The Ballad of Narayama

"From two-time Palme d’Or-winning director Shohei IMAMURA comes a powerful and unforgettable human drama with exquisite cinematography. A milestone in Japanese Cinema, this film will question your fundamental view of humanity, and offers a glimpse into a timeless world where survival overrules compassion, and the decisions of who shall live and die are born of starving necessity and animal instinct. In a small village in a remote valley, everyone who reaches the age of 70 is banished to the top of Mt. Narayama to die, so as not to be a burden on the village and bring disgrace upon their family. Old Orin is 69, and despite being in good health, in the coming winter it will be her turn to leave. But first, there are a few things that need doing. (From
Year Released
Running Time
130 minutes
Date Released
2008 DVD
Average: 5 (1 vote)


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Great film, but not for school age audiences

Field of Interest/Specialty: Japan
Posted On: 09/24/2009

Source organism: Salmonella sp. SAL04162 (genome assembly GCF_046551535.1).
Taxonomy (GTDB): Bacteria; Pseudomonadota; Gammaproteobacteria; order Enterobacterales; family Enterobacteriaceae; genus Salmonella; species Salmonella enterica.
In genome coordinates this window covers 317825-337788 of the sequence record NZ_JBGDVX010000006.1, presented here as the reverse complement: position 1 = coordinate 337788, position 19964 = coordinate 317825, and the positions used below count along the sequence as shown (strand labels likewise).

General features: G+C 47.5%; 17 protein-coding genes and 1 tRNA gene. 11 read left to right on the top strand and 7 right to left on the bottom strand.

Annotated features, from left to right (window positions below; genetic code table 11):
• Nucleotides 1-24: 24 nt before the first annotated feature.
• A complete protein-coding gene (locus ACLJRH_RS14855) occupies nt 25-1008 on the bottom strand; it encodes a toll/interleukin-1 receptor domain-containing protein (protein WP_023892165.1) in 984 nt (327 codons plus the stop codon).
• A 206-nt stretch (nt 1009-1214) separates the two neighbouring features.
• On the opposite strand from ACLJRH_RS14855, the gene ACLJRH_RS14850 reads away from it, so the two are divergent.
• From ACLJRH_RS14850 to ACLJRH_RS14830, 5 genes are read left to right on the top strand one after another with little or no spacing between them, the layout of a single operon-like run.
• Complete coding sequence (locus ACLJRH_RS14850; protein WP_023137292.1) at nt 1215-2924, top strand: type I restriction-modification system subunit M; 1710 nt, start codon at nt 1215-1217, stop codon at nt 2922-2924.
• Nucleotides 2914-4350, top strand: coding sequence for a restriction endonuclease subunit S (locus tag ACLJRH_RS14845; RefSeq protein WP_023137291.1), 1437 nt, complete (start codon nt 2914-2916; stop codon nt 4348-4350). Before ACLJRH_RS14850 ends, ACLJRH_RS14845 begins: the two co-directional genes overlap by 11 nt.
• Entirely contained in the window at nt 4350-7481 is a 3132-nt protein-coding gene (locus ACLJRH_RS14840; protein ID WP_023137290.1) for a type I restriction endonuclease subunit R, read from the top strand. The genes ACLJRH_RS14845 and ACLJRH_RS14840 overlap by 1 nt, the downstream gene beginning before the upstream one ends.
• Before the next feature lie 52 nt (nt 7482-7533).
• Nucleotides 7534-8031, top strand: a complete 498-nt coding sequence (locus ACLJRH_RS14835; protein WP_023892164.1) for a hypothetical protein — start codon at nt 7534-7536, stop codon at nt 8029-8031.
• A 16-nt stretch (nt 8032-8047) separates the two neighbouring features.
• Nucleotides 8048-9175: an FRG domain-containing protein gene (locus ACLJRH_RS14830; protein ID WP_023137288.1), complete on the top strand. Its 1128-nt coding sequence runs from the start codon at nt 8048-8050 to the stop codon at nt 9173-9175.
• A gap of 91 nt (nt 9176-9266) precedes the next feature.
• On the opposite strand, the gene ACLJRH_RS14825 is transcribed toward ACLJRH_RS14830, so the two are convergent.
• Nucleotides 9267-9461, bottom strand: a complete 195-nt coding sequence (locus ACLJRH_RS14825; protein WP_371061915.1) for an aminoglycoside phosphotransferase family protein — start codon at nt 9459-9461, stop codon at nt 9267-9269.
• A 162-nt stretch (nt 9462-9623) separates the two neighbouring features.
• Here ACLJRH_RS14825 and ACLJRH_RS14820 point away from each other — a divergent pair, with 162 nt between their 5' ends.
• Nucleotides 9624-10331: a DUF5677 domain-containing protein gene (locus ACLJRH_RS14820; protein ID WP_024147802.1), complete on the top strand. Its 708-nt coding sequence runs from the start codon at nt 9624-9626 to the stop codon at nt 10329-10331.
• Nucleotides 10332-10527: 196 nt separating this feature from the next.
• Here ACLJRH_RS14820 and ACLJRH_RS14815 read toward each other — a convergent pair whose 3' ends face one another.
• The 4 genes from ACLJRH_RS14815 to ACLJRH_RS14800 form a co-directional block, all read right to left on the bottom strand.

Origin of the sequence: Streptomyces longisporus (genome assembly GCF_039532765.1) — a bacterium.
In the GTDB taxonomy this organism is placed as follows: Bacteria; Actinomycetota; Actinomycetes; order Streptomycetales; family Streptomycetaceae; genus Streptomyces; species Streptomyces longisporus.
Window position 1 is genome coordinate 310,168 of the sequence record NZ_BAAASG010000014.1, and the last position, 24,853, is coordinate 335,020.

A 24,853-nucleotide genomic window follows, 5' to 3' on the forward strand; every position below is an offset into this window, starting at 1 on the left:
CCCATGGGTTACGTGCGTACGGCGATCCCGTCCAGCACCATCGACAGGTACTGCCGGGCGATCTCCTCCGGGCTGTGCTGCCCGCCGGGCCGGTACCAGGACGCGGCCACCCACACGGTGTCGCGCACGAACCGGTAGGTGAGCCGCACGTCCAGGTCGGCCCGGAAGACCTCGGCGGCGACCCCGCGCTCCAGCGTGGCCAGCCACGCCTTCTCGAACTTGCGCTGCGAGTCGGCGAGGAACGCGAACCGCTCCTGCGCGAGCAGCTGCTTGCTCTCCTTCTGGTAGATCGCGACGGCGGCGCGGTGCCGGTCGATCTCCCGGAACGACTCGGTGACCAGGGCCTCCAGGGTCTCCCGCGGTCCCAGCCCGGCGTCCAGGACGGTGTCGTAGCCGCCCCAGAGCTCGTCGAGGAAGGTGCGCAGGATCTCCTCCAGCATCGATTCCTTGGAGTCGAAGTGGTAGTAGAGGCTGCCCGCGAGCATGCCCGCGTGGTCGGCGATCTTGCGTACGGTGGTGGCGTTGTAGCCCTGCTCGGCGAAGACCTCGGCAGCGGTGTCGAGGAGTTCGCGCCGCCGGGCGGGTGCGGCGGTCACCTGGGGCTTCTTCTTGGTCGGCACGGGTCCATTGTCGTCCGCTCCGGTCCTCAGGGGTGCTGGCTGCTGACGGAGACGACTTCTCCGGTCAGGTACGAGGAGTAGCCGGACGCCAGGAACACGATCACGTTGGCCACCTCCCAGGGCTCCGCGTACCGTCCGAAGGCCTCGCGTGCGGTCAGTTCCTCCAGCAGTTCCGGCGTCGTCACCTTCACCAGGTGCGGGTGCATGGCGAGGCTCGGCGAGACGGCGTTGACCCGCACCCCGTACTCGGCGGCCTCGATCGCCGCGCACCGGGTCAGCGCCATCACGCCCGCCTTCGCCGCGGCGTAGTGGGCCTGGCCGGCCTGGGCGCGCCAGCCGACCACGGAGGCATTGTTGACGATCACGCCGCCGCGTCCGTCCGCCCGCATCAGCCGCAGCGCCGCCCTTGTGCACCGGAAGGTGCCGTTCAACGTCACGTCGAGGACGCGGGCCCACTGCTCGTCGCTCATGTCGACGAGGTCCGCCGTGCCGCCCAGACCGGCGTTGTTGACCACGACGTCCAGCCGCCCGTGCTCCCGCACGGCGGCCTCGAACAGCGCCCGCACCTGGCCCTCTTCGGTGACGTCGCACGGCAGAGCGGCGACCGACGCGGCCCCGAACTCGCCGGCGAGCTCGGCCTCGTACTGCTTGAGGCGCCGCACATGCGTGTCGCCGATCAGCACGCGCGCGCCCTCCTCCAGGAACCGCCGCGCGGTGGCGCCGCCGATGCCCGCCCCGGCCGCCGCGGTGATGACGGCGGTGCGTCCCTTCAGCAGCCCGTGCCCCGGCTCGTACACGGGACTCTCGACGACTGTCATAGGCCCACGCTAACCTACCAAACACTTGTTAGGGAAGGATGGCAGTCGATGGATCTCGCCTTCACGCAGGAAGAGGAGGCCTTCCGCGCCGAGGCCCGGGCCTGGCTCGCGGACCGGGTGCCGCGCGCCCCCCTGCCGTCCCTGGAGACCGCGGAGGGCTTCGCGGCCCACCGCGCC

This is an unforgettable film, but not suitable in its entirely for any but mature audiences due to explicit sexuality. The story of "abandoning old people" is one that goes back to ancient India, and students from China and Japan are sure to recognize it as well. There's little evidence that such practices existed, however, and the story is more often used as a moral to teach young people about respecting their elders. Imamura based his film on two stories by Fukasawa Shichiro. One, translated as "Song of Oak Mountain," is about the tradition of abandoning old people at the age of 70. The second story is untranslated, and deals with the problem of young, unmarried men in a remote village. Most of the sexual scenes and themes in the film come from this latter story, but Imamura also interweaves the sexual lives of not only humans, but animals and insects as well. As the blurb states, the cinematography for this film is extraordinary, and one gains an appreciation for the dog-eat-dog life of farmers in Edo Japan.